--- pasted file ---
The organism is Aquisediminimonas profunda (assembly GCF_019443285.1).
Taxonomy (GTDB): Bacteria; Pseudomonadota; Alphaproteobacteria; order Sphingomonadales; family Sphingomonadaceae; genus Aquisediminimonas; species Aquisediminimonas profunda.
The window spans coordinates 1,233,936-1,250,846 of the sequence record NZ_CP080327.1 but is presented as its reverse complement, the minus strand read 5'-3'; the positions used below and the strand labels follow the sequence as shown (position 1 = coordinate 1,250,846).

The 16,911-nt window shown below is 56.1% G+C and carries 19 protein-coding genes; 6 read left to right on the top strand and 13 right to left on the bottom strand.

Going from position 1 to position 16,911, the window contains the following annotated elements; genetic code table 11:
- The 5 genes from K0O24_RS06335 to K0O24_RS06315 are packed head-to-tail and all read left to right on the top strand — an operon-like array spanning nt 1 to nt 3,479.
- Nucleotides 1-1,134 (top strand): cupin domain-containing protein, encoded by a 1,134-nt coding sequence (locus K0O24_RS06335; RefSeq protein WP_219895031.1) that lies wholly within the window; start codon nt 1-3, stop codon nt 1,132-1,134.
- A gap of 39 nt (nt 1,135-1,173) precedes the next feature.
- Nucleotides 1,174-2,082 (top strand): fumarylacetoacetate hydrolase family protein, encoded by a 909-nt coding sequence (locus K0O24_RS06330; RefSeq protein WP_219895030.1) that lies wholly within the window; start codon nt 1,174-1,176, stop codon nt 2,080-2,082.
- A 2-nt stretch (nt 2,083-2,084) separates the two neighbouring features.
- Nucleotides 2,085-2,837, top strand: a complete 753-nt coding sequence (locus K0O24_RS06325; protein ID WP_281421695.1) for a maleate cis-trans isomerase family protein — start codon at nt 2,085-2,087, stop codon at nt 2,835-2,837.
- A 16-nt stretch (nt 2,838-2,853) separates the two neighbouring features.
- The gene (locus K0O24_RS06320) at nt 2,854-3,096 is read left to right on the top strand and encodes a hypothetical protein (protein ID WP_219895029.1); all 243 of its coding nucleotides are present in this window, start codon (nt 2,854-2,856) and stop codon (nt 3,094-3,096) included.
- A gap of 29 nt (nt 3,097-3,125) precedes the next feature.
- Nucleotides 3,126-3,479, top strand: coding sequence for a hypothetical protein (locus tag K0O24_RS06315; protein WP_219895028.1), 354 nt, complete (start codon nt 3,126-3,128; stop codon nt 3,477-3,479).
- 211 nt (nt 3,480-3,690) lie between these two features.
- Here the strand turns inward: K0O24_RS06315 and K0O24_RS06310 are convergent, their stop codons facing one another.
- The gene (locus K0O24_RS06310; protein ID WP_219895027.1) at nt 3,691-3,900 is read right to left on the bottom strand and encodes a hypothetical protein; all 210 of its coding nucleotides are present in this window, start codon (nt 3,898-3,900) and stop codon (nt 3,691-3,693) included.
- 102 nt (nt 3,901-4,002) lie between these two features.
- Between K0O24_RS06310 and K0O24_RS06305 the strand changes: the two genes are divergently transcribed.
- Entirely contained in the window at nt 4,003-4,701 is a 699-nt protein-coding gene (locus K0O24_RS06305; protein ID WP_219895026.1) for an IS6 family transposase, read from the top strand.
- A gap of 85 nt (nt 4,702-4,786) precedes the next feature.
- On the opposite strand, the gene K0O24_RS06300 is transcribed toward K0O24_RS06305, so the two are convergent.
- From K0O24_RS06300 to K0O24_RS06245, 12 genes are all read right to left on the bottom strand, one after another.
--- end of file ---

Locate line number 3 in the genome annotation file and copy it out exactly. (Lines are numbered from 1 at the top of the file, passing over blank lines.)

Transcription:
The window spans coordinates 1,233,936-1,250,846 of the sequence record NZ_CP080327.1 but is presented as its reverse complement, the minus strand read 5'-3'; the positions used below and the strand labels follow the sequence as shown (position 1 = coordinate 1,250,846).